More Tedious Stuff (Design Process Type)
This is where the "function" enters the genesis of the parti. Kahn spoke of "served" and "servant" spaces, of course. The secondary spaces are not "celebrated," but become embedded in "conceptual poché," which the parti diagrams as solid, leaving only the celebrated, or publicly experienced, spaces as "spatial figure." The figure-ground gestalt is fundamental to this basic design strategy, applied to urban design by Colin Rowe and his school, but derived from Beaux Arts practice.
I don't see Paul's capsulation of Kahn's notion of "served" and "servant" spaces as altogether correct. Rather, it is more of a (convenient) pedagogical interpolation based on a hybridization of "served and servant" (Kahn) with "figure/ground" (Rowe). Two of Kahn's buildings that most manifest the "served" and "servant" notions are the Richards Medical Research Building (Philadelphia, 1957-60) and the Salk Institute (La Jolla, 1959-65). In both designs the "served" and the "servant" are each clearly articulated, and one could go so far as to say that it is more the articulation of the "servant" spaces that manifest the "served" spaces. Neither of these two buildings employs what might be described as poché.
I now wonder whether Paul's interpolation exemplifies a wider ranging interpolation throughout architectural academia since Kahn's practice, hence a not necessarily true interpretation /proliferation of Kahn's message /meaning vis-à-vis "served" and "servant". The notions of "served" and servant" are first to be applied to the program, i.e., the building program is divided into those spaces that serve and those spaces that are served. The form of the building then arises out of the articulation of both the "served" and the "servant", and the ultimate design is the integration and/or inter-relation of the two types of "spaces".
Perhaps the only slanted aspect of Kahn's notion of "served" and "servant" spaces is the underlying notion that some spaces are privileged while the other spaces are not privileged. And perhaps this is precisely where the misinterpretation of "served" and "servant" actually comes from. In reality, however, Kahn somehow managed to "privilege" virtually all the spaces of his buildings. [And perhaps it can be said that Kahn was therefore very good at working the mediocre.]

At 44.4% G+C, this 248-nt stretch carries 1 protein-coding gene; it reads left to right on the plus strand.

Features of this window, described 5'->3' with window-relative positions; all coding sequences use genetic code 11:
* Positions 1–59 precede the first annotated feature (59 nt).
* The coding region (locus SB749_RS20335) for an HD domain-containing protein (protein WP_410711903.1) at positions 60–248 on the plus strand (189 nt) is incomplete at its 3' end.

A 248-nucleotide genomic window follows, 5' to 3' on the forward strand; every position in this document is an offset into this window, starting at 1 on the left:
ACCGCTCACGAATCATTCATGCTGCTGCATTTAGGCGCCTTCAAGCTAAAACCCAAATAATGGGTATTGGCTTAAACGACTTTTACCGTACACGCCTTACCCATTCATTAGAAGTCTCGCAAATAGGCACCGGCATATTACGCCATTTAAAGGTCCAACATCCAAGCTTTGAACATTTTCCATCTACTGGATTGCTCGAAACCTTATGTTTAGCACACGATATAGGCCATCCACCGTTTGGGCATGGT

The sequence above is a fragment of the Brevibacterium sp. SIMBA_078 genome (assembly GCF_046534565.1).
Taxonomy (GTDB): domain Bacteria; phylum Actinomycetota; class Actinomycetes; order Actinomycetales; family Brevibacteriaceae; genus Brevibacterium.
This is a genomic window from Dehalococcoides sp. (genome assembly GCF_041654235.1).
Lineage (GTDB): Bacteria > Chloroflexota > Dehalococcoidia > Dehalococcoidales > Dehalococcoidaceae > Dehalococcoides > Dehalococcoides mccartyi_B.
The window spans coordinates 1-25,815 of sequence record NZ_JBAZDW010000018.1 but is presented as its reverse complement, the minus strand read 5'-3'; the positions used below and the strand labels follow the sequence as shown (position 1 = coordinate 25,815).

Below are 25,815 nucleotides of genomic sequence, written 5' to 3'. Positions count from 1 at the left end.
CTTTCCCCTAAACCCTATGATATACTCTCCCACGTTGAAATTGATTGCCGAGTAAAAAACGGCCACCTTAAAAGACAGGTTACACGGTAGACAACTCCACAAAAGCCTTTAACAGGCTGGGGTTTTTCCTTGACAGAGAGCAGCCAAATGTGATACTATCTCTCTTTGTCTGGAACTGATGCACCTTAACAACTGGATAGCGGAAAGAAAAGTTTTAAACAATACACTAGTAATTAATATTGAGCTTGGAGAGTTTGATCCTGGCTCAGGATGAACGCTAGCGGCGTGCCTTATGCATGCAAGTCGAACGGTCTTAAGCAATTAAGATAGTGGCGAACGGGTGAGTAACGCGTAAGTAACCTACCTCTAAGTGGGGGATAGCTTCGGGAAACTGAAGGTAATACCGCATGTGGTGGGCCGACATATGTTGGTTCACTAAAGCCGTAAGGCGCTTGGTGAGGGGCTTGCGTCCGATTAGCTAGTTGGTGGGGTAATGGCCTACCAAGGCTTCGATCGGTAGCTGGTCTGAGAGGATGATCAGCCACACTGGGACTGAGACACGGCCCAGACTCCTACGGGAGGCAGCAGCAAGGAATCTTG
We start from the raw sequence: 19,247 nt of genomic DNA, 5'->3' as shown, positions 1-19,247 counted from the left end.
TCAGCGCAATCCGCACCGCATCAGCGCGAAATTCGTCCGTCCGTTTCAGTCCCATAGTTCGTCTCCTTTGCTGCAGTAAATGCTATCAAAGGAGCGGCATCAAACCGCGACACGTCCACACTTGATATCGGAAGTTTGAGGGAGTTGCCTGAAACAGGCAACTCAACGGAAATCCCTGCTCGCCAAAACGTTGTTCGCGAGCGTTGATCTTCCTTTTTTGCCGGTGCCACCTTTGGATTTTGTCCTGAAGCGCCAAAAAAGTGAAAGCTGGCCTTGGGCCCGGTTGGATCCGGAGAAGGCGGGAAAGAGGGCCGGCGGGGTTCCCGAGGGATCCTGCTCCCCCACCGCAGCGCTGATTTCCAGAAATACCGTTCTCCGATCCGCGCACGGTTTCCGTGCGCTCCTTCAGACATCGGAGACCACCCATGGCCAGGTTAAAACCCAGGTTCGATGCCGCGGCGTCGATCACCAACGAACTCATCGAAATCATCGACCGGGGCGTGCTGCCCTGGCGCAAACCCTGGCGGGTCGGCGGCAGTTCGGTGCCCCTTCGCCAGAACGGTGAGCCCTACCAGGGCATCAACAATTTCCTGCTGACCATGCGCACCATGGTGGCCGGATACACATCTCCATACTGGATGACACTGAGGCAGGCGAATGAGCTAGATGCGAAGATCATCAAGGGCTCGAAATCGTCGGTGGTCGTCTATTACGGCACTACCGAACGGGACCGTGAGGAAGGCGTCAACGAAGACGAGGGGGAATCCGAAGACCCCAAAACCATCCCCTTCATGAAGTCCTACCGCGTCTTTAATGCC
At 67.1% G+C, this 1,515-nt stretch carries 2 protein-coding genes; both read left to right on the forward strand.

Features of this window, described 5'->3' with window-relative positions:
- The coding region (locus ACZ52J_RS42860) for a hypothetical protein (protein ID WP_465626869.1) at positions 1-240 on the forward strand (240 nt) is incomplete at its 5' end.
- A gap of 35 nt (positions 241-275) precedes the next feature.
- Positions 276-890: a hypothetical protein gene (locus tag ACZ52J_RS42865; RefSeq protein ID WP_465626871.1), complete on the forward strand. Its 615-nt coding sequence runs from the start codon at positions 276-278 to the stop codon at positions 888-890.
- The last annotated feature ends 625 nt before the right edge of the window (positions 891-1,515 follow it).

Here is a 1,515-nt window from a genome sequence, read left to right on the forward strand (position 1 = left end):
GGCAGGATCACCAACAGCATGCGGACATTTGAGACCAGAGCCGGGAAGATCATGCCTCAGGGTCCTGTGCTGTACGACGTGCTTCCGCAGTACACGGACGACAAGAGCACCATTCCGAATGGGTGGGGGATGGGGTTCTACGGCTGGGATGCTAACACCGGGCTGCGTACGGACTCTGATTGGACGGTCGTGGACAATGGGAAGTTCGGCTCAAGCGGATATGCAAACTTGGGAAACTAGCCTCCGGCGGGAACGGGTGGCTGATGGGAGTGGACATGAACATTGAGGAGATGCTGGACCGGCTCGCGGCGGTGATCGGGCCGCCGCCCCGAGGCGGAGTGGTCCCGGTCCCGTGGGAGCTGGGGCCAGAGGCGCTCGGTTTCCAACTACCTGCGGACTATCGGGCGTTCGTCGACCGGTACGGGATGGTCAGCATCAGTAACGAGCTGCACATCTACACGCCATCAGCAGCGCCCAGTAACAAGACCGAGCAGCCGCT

Just now I'm wondering whether the grammatical terms of "active" and "passive" might be an interesting extension of the served and servant notions, i.e., with served being the passive and the servant being the active. It might be interesting to sometimes analyze buildings by identifying those parts/spaces that are active (doing the acting) and those parts that are passive (being acted upon). This point of view might help alleviate the "privilege" factor.
Re: Kahn and Wright
Second, I agree with what you say about the nixing of Giurgola's design additions to Kahn's buildings (Kimbell and Salk). In reading the recent New Yorker article on Serra, I was reminded of how much I enjoyed the controversy over Tilted Arc as it unfolded. I am no advocate of the notion that so-called site specific art is somehow 'above it all.' Time and the changes it brings is one reality that I believe no one can prove or demonstrate to be otherwise. I rather enjoy seeing, documenting, and learning from the changes that come with time. In the early nineties I thought it would be fun to make a cad model of the Federal Building with Tilted Arc, an idea that fit well with what became Quondam.
Seeing the other day how Ahavath Israel Synagogue is now again changed was like a gift to me in that I was there looking because I'm working on Somewhat Incompletely Louis I. Kahn. I'm beginning to believe that the notion of incompleteness is exactly what's missing from design theory, teaching and practice, and, indeed, that an understanding of incompleteness could help remedy at least some of what you see as being so wrong today.